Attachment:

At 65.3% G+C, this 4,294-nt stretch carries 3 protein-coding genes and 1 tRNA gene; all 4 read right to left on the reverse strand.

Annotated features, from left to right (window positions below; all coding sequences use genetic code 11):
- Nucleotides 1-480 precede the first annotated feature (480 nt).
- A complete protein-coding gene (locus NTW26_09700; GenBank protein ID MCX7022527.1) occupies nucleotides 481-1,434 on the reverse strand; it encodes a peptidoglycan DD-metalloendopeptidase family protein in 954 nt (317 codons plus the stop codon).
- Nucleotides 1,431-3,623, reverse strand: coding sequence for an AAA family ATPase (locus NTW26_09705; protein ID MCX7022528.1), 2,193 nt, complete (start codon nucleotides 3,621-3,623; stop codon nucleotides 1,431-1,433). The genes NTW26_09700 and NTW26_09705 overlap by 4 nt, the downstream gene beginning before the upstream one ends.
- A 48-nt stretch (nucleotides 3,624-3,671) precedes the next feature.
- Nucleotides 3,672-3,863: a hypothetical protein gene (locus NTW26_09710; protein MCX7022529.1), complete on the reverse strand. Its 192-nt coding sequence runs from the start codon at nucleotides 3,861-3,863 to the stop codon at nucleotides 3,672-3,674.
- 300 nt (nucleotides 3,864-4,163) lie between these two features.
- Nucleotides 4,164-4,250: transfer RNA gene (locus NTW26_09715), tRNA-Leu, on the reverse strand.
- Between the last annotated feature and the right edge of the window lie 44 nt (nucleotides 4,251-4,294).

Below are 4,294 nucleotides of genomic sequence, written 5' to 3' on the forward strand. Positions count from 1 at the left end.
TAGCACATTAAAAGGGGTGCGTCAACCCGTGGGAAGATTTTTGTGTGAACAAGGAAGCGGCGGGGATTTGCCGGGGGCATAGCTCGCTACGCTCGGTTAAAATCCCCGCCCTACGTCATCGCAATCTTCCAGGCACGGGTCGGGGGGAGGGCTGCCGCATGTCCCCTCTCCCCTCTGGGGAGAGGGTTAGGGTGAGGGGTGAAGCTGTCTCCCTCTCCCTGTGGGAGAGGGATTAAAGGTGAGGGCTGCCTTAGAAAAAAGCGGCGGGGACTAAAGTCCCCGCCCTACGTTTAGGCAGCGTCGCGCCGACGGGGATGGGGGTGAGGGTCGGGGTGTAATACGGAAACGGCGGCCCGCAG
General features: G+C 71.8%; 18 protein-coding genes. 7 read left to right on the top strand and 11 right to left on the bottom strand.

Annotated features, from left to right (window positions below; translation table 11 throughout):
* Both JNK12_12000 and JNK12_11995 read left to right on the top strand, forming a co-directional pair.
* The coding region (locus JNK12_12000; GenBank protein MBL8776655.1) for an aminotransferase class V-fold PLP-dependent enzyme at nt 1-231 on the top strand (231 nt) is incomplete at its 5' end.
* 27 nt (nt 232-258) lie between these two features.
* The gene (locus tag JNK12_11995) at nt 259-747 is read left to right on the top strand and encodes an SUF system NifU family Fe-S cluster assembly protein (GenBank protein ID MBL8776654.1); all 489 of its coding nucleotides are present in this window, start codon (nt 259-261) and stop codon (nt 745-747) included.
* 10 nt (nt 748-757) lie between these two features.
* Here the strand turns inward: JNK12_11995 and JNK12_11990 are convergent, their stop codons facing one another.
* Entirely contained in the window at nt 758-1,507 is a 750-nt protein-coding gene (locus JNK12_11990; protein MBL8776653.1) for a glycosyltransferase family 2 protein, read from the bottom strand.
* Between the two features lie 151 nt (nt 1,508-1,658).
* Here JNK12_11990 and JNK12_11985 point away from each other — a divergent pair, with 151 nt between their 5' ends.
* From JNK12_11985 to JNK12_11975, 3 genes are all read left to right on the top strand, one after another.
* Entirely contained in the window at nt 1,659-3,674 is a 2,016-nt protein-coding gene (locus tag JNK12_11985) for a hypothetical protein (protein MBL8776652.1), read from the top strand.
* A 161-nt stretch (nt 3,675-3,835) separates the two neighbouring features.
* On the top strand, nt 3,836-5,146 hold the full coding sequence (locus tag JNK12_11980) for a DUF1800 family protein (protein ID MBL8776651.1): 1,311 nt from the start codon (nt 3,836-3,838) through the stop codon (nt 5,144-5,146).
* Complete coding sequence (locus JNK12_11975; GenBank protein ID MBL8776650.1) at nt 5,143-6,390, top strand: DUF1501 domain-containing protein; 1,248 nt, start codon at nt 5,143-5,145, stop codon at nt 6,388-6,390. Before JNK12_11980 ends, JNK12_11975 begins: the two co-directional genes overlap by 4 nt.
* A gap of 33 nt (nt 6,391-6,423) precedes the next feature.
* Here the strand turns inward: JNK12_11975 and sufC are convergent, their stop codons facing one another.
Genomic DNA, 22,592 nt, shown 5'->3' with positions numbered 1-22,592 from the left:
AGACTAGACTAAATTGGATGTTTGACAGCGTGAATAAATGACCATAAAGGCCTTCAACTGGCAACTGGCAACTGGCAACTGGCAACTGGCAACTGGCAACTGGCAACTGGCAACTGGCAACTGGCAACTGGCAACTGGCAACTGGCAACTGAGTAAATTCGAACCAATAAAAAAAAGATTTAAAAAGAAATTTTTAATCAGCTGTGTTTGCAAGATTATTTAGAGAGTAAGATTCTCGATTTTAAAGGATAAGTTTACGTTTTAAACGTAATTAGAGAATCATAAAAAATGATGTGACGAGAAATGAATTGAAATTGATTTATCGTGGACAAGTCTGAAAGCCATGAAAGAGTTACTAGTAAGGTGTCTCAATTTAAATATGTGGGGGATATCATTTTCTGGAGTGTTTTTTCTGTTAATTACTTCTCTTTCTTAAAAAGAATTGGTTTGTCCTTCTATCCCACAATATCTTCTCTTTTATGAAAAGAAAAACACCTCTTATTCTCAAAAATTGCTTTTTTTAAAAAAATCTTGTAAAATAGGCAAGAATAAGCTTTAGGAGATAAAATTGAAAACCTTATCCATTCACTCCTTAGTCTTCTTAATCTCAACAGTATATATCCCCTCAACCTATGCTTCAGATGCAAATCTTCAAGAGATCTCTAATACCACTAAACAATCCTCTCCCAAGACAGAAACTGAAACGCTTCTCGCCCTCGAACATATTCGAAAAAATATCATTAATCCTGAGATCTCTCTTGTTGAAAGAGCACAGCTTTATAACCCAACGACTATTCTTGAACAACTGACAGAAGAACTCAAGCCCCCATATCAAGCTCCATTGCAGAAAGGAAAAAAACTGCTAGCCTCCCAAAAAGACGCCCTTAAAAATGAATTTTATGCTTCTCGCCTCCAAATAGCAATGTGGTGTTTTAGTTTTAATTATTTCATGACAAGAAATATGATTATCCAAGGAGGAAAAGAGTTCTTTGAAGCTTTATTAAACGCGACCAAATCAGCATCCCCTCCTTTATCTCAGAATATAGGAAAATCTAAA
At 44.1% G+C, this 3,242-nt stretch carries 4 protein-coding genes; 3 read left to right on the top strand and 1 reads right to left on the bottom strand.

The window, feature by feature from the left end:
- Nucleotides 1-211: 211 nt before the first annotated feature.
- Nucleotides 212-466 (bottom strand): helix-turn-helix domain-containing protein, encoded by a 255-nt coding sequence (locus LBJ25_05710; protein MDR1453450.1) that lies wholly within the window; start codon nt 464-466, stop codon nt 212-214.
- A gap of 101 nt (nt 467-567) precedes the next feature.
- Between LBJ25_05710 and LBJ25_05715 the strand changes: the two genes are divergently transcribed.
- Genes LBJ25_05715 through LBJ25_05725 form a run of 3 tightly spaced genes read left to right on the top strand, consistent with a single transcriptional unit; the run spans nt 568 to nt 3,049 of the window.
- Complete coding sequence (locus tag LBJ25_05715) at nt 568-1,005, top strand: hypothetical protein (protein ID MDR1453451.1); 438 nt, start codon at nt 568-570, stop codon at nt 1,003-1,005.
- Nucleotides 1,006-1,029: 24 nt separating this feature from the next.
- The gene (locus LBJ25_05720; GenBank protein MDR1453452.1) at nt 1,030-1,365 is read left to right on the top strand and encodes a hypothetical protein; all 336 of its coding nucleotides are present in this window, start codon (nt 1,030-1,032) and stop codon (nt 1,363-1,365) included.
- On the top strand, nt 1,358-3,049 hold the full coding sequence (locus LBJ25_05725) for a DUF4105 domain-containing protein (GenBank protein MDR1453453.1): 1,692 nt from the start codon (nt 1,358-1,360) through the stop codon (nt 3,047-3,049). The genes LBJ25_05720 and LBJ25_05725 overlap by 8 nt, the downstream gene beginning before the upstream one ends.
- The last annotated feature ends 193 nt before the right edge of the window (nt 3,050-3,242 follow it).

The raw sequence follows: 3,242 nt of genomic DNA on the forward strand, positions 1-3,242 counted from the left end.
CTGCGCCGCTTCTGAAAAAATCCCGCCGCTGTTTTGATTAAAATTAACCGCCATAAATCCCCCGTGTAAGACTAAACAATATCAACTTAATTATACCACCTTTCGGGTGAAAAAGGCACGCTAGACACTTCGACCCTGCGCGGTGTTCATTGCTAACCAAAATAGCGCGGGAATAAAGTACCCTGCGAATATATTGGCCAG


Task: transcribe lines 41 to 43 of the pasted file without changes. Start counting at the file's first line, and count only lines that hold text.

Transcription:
- Nucleotides 1,006-1,029: 24 nt separating this feature from the next.
- The gene (locus LBJ25_05720; GenBank protein MDR1453452.1) at nt 1,030-1,365 is read left to right on the top strand and encodes a hypothetical protein; all 336 of its coding nucleotides are present in this window, start codon (nt 1,030-1,032) and stop codon (nt 1,363-1,365) included.
- On the top strand, nt 1,358-3,049 hold the full coding sequence (locus LBJ25_05725) for a DUF4105 domain-containing protein (GenBank protein MDR1453453.1): 1,692 nt from the start codon (nt 1,358-1,360) through the stop codon (nt 3,047-3,049). The genes LBJ25_05720 and LBJ25_05725 overlap by 8 nt, the downstream gene beginning before the upstream one ends.